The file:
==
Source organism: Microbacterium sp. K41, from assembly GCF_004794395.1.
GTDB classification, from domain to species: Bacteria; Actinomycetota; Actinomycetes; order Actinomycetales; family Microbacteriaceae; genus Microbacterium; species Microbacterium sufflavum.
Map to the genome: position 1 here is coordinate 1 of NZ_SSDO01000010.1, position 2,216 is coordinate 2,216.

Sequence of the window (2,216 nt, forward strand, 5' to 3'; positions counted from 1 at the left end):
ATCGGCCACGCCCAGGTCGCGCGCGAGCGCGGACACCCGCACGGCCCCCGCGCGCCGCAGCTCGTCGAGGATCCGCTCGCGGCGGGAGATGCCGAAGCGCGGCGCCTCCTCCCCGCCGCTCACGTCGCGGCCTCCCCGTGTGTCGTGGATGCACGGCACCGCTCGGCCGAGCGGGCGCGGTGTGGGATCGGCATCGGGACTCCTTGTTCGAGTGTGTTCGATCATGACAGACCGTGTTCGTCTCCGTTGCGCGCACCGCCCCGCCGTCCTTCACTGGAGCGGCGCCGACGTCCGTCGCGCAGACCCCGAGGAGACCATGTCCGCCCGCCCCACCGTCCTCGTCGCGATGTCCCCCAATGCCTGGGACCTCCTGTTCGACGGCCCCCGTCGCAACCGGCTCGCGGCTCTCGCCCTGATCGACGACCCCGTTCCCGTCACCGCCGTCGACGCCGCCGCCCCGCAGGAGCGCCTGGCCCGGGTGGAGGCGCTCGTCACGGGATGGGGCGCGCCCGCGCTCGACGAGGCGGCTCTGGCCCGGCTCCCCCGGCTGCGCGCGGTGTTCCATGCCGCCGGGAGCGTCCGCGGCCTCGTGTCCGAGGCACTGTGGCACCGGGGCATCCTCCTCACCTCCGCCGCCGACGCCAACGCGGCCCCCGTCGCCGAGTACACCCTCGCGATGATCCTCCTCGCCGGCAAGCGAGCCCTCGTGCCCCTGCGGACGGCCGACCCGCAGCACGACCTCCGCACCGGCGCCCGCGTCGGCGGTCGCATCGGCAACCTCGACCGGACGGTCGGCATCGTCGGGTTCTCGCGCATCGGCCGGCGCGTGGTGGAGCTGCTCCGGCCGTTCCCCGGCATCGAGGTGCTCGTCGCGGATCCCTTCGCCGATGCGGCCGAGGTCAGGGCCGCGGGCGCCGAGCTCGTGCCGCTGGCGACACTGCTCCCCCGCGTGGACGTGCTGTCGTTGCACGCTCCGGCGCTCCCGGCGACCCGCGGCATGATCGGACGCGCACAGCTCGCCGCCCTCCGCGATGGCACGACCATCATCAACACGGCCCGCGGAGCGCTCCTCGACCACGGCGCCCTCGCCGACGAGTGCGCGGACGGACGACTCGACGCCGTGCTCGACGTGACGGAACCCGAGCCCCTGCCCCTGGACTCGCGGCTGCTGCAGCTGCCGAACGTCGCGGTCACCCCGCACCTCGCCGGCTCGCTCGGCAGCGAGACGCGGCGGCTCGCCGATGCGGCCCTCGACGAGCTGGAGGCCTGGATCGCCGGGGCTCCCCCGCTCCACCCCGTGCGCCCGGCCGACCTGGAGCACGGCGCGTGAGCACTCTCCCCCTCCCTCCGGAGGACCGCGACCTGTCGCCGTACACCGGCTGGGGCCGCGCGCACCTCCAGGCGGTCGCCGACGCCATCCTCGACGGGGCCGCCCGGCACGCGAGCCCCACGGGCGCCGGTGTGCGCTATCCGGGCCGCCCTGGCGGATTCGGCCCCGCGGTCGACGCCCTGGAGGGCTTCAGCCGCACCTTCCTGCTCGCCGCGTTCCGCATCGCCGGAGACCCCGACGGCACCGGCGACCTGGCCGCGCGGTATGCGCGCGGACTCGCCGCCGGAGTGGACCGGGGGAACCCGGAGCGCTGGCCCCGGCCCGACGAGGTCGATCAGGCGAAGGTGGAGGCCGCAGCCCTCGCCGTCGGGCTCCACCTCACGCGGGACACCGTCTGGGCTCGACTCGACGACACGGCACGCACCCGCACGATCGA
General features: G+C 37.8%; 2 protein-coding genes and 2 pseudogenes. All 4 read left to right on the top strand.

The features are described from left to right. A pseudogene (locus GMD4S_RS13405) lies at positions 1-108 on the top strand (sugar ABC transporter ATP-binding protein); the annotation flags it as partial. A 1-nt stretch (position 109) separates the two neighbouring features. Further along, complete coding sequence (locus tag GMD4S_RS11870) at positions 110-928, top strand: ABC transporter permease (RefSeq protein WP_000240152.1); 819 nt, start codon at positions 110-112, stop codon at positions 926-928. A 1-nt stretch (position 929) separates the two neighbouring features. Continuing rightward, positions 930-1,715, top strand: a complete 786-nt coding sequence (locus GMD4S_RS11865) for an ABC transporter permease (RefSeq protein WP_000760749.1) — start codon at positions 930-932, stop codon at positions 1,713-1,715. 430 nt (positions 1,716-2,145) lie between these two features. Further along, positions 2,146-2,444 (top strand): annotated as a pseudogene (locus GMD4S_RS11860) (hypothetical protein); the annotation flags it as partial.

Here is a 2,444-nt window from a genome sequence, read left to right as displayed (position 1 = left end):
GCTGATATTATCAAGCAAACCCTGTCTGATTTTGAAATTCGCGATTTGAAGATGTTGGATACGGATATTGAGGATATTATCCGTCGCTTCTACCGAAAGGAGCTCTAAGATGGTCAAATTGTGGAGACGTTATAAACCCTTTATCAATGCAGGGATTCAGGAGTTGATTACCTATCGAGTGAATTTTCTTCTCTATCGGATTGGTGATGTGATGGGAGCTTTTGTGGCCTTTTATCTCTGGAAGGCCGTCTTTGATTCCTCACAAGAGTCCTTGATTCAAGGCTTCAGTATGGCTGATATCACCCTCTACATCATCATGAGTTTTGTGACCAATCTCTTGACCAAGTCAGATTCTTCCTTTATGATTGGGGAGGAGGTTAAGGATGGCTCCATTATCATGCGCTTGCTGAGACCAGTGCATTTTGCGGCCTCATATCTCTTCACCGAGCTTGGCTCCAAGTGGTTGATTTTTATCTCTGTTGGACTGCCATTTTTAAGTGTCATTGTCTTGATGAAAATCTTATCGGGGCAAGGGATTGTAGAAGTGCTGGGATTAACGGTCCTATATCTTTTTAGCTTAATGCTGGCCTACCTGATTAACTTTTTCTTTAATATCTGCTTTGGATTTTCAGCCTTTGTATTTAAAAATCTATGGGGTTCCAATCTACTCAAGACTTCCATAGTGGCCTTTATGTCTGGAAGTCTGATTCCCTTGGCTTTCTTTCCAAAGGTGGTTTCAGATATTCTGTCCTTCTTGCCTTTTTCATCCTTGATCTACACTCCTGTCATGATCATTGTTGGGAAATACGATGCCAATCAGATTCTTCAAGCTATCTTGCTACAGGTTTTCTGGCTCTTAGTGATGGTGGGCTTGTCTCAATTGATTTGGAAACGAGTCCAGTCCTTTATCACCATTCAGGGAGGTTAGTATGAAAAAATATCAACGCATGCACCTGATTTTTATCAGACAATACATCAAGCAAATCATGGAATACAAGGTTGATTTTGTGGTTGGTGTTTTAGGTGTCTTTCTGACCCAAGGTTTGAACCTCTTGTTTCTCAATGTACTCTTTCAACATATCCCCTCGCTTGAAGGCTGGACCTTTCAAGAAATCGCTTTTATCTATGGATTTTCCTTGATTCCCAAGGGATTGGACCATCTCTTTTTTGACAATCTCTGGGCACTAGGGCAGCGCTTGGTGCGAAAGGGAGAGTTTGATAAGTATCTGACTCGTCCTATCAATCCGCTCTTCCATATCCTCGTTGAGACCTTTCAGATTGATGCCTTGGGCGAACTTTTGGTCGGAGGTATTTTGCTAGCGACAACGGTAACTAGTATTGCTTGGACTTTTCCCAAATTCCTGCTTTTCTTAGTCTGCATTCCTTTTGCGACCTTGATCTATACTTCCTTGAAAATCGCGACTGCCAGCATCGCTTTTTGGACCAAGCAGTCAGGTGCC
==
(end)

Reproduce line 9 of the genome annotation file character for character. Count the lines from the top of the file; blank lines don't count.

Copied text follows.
GCTGATATTATCAAGCAAACCCTGTCTGATTTTGAAATTCGCGATTTGAAGATGTTGGATACGGATATTGAGGATATTATCCGTCGCTTCTACCGAAAGGAGCTCTAAGATGGTCAAATTGTGGAGACGTTATAAACCCTTTATCAATGCAGGGATTCAGGAGTTGATTACCTATCGAGTGAATTTTCTTCTCTATCGGATTGGTGATGTGATGGGAGCTTTTGTGGCCTTTTATCTCTGGAAGGCCGTCTTTGATTCCTCACAAGAGTCCTTGATTCAAGGCTTCAGTATGGCTGATATCACCCTCTACATCATCATGAGTTTTGTGACCAATCTCTTGACCAAGTCAGATTCTTCCTTTATGATTGGGGAGGAGGTTAAGGATGGCTCCATTATCATGCGCTTGCTGAGACCAGTGCATTTTGCGGCCTCATATCTCTTCACCGAGCTTGGCTCCAAGTGGTTGATTTTTATCTCTGTTGGACTGCCATTTTTAAGTGTCATTGTCTTGATGAAAATCTTATCGGGGCAAGGGATTGTAGAAGTGCTGGGATTAACGGTCCTATATCTTTTTAGCTTAATGCTGGCCTACCTGATTAACTTTTTCTTTAATATCTGCTTTGGATTTTCAGCCTTTGTATTTAAAAATCTATGGGGTTCCAATCTACTCAAGACTTCCATAGTGGCCTTTATGTCTGGAAGTCTGATTCCCTTGGCTTTCTTTCCAAAGGTGGTTTCAGATATTCTGTCCTTCTTGCCTTTTTCATCCTTGATCTACACTCCTGTCATGATCATTGTTGGGAAATACGATGCCAATCAGATTCTTCAAGCTATCTTGCTACAGGTTTTCTGGCTCTTAGTGATGGTGGGCTTGTCTCAATTGATTTGGAAACGAGTCCAGTCCTTTATCACCATTCAGGGAGGTTAGTATGAAAAAATATCAACGCATGCACCTGATTTTTATCAGACAATACATCAAGCAAATCATGGAATACAAGGTTGATTTTGTGGTTGGTGTTTTAGGTGTCTTTCTGACCCAAGGTTTGAACCTCTTGTTTCTCAATGTACTCTTTCAACATATCCCCTCGCTTGAAGGCTGGACCTTTCAAGAAATCGCTTTTATCTATGGATTTTCCTTGATTCCCAAGGGATTGGACCATCTCTTTTTTGACAATCTCTGGGCACTAGGGCAGCGCTTGGTGCGAAAGGGAGAGTTTGATAAGTATCTGACTCGTCCTATCAATCCGCTCTTCCATATCCTCGTTGAGACCTTTCAGATTGATGCCTTGGGCGAACTTTTGGTCGGAGGTATTTTGCTAGCGACAACGGTAACTAGTATTGCTTGGACTTTTCCCAAATTCCTGCTTTTCTTAGTCTGCATTCCTTTTGCGACCTTGATCTATACTTCCTTGAAAATCGCGACTGCCAGCATCGCTTTTTGGACCAAGCAGTCAGGTGCC